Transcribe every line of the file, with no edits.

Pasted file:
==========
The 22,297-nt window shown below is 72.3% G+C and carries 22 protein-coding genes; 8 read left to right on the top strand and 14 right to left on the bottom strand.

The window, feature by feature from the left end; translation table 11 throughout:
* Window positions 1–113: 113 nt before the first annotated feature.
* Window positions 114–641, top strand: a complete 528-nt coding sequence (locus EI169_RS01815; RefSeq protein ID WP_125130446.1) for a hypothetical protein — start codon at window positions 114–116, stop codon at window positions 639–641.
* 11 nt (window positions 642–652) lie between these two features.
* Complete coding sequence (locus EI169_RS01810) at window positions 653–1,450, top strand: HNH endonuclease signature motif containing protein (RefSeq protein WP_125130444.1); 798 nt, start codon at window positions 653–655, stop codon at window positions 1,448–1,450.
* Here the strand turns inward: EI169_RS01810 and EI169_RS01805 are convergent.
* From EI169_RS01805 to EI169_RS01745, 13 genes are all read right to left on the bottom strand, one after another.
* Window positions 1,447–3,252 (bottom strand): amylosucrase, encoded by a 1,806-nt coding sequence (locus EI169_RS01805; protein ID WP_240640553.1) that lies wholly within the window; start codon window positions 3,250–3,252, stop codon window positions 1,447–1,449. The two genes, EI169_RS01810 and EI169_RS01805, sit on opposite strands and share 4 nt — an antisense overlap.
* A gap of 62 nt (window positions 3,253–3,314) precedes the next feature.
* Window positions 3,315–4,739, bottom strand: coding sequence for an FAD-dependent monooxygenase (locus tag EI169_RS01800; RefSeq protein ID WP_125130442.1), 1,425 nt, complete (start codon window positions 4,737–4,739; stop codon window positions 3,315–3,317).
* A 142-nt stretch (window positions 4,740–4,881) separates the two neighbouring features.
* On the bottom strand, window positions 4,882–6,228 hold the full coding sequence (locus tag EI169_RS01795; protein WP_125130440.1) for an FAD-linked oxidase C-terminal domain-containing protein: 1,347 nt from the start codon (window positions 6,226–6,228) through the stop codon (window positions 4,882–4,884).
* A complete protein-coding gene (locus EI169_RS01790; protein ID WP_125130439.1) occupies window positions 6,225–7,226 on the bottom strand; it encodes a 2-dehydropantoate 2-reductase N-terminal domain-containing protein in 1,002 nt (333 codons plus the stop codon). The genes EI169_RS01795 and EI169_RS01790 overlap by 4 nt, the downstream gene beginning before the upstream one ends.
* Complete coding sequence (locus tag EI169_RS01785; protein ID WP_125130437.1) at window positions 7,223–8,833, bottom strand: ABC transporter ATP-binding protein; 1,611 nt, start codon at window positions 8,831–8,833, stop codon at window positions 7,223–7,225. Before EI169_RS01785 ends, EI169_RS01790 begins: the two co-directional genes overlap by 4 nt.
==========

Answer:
The 22,297-nt window shown below is 72.3% G+C and carries 22 protein-coding genes; 8 read left to right on the top strand and 14 right to left on the bottom strand.

The window, feature by feature from the left end; translation table 11 throughout:
* Window positions 1–113: 113 nt before the first annotated feature.
* Window positions 114–641, top strand: a complete 528-nt coding sequence (locus EI169_RS01815; RefSeq protein ID WP_125130446.1) for a hypothetical protein — start codon at window positions 114–116, stop codon at window positions 639–641.
* 11 nt (window positions 642–652) lie between these two features.
* Complete coding sequence (locus EI169_RS01810) at window positions 653–1,450, top strand: HNH endonuclease signature motif containing protein (RefSeq protein WP_125130444.1); 798 nt, start codon at window positions 653–655, stop codon at window positions 1,448–1,450.
* Here the strand turns inward: EI169_RS01810 and EI169_RS01805 are convergent.
* From EI169_RS01805 to EI169_RS01745, 13 genes are all read right to left on the bottom strand, one after another.
* Window positions 1,447–3,252 (bottom strand): amylosucrase, encoded by a 1,806-nt coding sequence (locus EI169_RS01805; protein ID WP_240640553.1) that lies wholly within the window; start codon window positions 3,250–3,252, stop codon window positions 1,447–1,449. The two genes, EI169_RS01810 and EI169_RS01805, sit on opposite strands and share 4 nt — an antisense overlap.
* A gap of 62 nt (window positions 3,253–3,314) precedes the next feature.
* Window positions 3,315–4,739, bottom strand: coding sequence for an FAD-dependent monooxygenase (locus tag EI169_RS01800; RefSeq protein ID WP_125130442.1), 1,425 nt, complete (start codon window positions 4,737–4,739; stop codon window positions 3,315–3,317).
* A 142-nt stretch (window positions 4,740–4,881) separates the two neighbouring features.
* On the bottom strand, window positions 4,882–6,228 hold the full coding sequence (locus tag EI169_RS01795; protein WP_125130440.1) for an FAD-linked oxidase C-terminal domain-containing protein: 1,347 nt from the start codon (window positions 6,226–6,228) through the stop codon (window positions 4,882–4,884).
* A complete protein-coding gene (locus EI169_RS01790; protein ID WP_125130439.1) occupies window positions 6,225–7,226 on the bottom strand; it encodes a 2-dehydropantoate 2-reductase N-terminal domain-containing protein in 1,002 nt (333 codons plus the stop codon). The genes EI169_RS01795 and EI169_RS01790 overlap by 4 nt, the downstream gene beginning before the upstream one ends.
* Complete coding sequence (locus tag EI169_RS01785; protein ID WP_125130437.1) at window positions 7,223–8,833, bottom strand: ABC transporter ATP-binding protein; 1,611 nt, start codon at window positions 8,831–8,833, stop codon at window positions 7,223–7,225. Before EI169_RS01785 ends, EI169_RS01790 begins: the two co-directional genes overlap by 4 nt.